Jeff Legwold, ESPN Senior Writer 353d

So far so good for Trevor Siemian, but the Broncos want more after bye

ENGLEWOOD, Colo. -- Maybe it's because he was voted as a team captain a few months before his 25th birthday, maybe it's because folks have been talking about him and the Denver Broncos' quarterback job in some fashion for almost two years, but Trevor Siemian is still just 25 and sometimes he's going to play that way.

The Broncos are 3-1 as they work through their bye week and they reside in the division that happens to contain the NFL's only undefeated team -- the 4-0 Kansas City Chiefs. So, though the Broncos certainly like -- a lot -- what Siemian has done to this point, they will need their second-year starter to be all that and more when the team gets back to the field.

"He's still a young player," said Broncos coach Vance Joseph. " ... Trevor has done a lot of really good things, he's a really, really good young player, but we're always going to keep working at things. He knows that."

In the season's early going Siemian's four-touchdown day against the Dallas Cowboys is kind of the model of what the Broncos hope to see. He was efficient -- 68.8 percent completion rate -- and the Broncos were 4-of-4 scoring touchdowns in the red zone.

But Siemian had two interceptions in the Broncos' loss to the Buffalo Bills, including one when he was trying to throw the ball away. And in Sunday's win against the Raiders, he was sacked four times.

Joseph was clear that Siemian must take better care of the ball after the loss to the Bills, and Siemian later said he had to treat it like it was "a billion dollar football." After the Oakland game, Joseph said not all of the sacks were on the Broncos' pass protection.

"We had four sacks ... two were probably protection and two were probably Trevor," Joseph said. "He can throw the ball away, he can have a better feel in the pocket. He understands that ... As we play more games, he'll get a better feel in the pocket and know when the plays have expired."

The Broncos are tied for third in the league in rushing behind an offensive line that was retooled in the offseason, but that same offensive line has had moments in pass protection when it has looked out of sync. Siemian, who has taken his share of hits already, is tied for the fifth-most sacked quarterback in the league -- 13 times -- but has plenty of big-name company on the list. The four quarterbacks ahead of him are Carson Palmer, Alex Smith, Aaron Rodgers and Andy Dalton. Siemian is tied with Tom Brady.

Since Siemian played most of the 2016 season with a left shoulder injury that required surgery this past offseason, the amount of punishment he takes in the pocket will always be a concern for the Broncos. And despite their success running the ball, the Broncos' passing game in the new offense continues to be a work in progress.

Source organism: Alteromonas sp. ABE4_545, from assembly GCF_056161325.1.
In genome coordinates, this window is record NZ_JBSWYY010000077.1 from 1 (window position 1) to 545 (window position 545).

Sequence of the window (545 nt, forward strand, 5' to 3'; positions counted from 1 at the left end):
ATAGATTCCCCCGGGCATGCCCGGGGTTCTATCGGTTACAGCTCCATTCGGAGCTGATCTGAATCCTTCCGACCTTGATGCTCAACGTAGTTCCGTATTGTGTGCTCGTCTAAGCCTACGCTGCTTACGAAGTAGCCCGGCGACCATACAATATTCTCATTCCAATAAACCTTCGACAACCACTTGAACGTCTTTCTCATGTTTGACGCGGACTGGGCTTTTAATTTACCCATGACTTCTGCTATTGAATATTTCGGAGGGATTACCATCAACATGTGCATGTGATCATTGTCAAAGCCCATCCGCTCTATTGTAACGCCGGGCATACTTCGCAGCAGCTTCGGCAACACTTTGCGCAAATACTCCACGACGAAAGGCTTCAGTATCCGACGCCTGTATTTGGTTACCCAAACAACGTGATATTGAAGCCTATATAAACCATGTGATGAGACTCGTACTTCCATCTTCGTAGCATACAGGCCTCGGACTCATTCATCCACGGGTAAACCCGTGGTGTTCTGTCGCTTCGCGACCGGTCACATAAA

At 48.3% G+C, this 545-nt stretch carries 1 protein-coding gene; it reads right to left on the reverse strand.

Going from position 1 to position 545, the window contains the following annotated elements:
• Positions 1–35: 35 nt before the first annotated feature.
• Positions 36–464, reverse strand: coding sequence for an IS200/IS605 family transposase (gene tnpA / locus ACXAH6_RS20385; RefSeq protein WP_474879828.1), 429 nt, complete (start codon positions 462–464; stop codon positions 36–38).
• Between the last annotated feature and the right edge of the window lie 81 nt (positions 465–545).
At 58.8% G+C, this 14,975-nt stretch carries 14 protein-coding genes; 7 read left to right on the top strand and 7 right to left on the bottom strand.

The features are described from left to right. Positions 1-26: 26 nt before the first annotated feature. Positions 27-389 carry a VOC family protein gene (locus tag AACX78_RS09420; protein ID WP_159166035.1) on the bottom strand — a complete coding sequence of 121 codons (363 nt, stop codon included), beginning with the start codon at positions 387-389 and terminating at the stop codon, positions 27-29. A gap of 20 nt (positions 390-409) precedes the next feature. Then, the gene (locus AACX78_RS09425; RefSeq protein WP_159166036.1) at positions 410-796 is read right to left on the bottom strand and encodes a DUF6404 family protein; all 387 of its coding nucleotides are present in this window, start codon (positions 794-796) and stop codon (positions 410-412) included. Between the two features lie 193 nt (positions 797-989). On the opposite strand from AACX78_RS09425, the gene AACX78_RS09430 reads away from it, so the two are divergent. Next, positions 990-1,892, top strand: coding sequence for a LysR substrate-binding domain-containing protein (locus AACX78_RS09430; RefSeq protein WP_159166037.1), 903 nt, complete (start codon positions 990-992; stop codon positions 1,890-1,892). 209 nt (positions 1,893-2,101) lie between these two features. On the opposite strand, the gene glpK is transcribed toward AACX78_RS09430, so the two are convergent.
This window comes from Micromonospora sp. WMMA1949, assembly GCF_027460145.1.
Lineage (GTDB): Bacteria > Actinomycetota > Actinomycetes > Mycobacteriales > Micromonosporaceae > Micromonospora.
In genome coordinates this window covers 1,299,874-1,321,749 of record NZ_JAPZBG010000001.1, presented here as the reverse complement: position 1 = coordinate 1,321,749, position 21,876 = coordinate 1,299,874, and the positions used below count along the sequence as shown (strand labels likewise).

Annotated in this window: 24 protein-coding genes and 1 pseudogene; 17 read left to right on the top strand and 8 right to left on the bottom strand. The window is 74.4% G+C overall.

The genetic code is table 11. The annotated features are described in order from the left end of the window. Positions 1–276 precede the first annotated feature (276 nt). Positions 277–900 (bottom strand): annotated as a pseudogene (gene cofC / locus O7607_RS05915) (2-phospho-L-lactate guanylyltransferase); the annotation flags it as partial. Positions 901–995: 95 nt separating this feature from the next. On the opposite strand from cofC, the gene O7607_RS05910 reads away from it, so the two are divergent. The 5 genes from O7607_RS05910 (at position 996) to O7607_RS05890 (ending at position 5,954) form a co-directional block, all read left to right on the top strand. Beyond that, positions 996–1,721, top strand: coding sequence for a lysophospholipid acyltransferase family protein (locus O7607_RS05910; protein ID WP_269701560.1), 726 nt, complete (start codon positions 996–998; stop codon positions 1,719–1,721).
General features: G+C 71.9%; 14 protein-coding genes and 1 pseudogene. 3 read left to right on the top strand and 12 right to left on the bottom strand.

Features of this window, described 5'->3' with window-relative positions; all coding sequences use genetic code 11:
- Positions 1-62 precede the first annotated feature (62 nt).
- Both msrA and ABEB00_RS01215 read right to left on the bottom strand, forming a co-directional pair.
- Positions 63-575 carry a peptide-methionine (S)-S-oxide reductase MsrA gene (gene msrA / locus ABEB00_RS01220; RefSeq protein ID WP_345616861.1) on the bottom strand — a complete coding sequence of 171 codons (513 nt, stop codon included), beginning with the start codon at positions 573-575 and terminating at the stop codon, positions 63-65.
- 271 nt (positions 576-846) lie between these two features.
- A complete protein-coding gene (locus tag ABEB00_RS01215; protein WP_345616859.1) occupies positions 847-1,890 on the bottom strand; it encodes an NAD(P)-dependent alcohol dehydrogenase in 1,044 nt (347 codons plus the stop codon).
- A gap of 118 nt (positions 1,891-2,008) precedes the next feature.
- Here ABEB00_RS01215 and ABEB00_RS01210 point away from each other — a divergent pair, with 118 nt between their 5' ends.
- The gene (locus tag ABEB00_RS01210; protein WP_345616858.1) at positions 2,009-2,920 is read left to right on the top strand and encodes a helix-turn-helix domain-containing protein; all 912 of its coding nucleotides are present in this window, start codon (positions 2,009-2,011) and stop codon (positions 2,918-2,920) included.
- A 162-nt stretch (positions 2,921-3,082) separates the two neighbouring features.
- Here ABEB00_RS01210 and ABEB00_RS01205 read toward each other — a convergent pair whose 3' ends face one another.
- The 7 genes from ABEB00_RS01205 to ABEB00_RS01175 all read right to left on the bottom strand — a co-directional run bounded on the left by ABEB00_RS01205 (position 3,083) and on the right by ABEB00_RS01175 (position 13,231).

There have been moments -- like the win against the Cowboys or the first quarter against the Raiders when Siemian threw for 140 yards -- when the Broncos have looked as good as any of the league's high-end attacks. But defenses continue to direct much of their coverage efforts toward wide receivers Demaryius Thomas and Emmanuel Sanders with the idea the Broncos won't be able to consistently protect well enough for Siemian to get to the third and fourth options.

When he does, like the two touchdown passes to Bennie Fowler this season or tight end A.J. Derby's four-catch day Sunday, the offense moves the ball. But that will have to consistently happen before defenses adjust and direct some of the help on Thomas and Sanders elsewhere.

"I just felt like we were always one play away from really getting momentum," Siemian said of Sunday's win. "We just didn't really have a rhythm, and they did a good job of mixing up coverages, defenses and safety pressures. They kept us on our toes, but we've got to find a way to stay in a rhythm, stay on the field and get it to our guys."

Siemian says he continues to work on his "situational awareness" as his development continues.

"I think you have to understand the situation, when you're backed up, you're obviously not taking any sacks," Siemian said. "If you're in the red zone and it's third-and-5, you take a sack and have to kick a 25-yard field goal rather than a 20-yard field goal. It's not that big of a difference ... There are times to throw it away and there's time to take a sack and it's a good sack."

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